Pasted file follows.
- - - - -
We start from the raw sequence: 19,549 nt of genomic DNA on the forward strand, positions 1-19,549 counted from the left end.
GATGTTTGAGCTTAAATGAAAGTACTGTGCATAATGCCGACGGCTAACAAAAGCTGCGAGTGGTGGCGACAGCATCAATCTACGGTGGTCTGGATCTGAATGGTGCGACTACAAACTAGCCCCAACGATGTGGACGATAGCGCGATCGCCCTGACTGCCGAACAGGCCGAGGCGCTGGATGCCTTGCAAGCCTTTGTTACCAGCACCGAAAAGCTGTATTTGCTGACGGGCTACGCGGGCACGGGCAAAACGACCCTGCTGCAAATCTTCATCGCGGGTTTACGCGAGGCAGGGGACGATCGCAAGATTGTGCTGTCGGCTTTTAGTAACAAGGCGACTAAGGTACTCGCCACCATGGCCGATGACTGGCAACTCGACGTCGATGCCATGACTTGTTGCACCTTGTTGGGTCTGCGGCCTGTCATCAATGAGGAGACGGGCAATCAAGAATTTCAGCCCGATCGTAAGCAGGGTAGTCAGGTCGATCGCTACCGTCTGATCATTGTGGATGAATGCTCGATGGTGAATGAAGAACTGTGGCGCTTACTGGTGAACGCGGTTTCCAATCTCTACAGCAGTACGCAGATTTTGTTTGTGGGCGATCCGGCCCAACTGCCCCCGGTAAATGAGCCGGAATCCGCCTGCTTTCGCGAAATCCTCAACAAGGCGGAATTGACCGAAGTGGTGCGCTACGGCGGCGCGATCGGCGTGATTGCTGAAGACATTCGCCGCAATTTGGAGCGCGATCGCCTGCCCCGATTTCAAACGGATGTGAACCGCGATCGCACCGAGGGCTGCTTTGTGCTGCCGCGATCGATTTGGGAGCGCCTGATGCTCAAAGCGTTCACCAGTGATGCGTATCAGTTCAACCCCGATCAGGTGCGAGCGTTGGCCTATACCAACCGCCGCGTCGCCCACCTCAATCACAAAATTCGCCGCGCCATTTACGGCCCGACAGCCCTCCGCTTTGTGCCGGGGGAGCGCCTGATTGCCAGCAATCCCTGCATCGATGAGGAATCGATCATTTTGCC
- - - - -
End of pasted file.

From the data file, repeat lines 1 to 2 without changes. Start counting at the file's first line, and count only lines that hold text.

We start from the raw sequence: 19,549 nt of genomic DNA on the forward strand, positions 1-19,549 counted from the left end.
GATGTTTGAGCTTAAATGAAAGTACTGTGCATAATGCCGACGGCTAACAAAAGCTGCGAGTGGTGGCGACAGCATCAATCTACGGTGGTCTGGATCTGAATGGTGCGACTACAAACTAGCCCCAACGATGTGGACGATAGCGCGATCGCCCTGACTGCCGAACAGGCCGAGGCGCTGGATGCCTTGCAAGCCTTTGTTACCAGCACCGAAAAGCTGTATTTGCTGACGGGCTACGCGGGCACGGGCAAAACGACCCTGCTGCAAATCTTCATCGCGGGTTTACGCGAGGCAGGGGACGATCGCAAGATTGTGCTGTCGGCTTTTAGTAACAAGGCGACTAAGGTACTCGCCACCATGGCCGATGACTGGCAACTCGACGTCGATGCCATGACTTGTTGCACCTTGTTGGGTCTGCGGCCTGTCATCAATGAGGAGACGGGCAATCAAGAATTTCAGCCCGATCGTAAGCAGGGTAGTCAGGTCGATCGCTACCGTCTGATCATTGTGGATGAATGCTCGATGGTGAATGAAGAACTGTGGCGCTTACTGGTGAACGCGGTTTCCAATCTCTACAGCAGTACGCAGATTTTGTTTGTGGGCGATCCGGCCCAACTGCCCCCGGTAAATGAGCCGGAATCCGCCTGCTTTCGCGAAATCCTCAACAAGGCGGAATTGACCGAAGTGGTGCGCTACGGCGGCGCGATCGGCGTGATTGCTGAAGACATTCGCCGCAATTTGGAGCGCGATCGCCTGCCCCGATTTCAAACGGATGTGAACCGCGATCGCACCGAGGGCTGCTTTGTGCTGCCGCGATCGATTTGGGAGCGCCTGATGCTCAAAGCGTTCACCAGTGATGCGTATCAGTTCAACCCCGATCAGGTGCGAGCGTTGGCCTATACCAACCGCCGCGTCGCCCACCTCAATCACAAAATTCGCCGCGCCATTTACGGCCCGACAGCCCTCCGCTTTGTGCCGGGGGAGCGCCTGATTGCCAGCAATCCCTGCATCGATGAGGAATCGATCATTTTGCC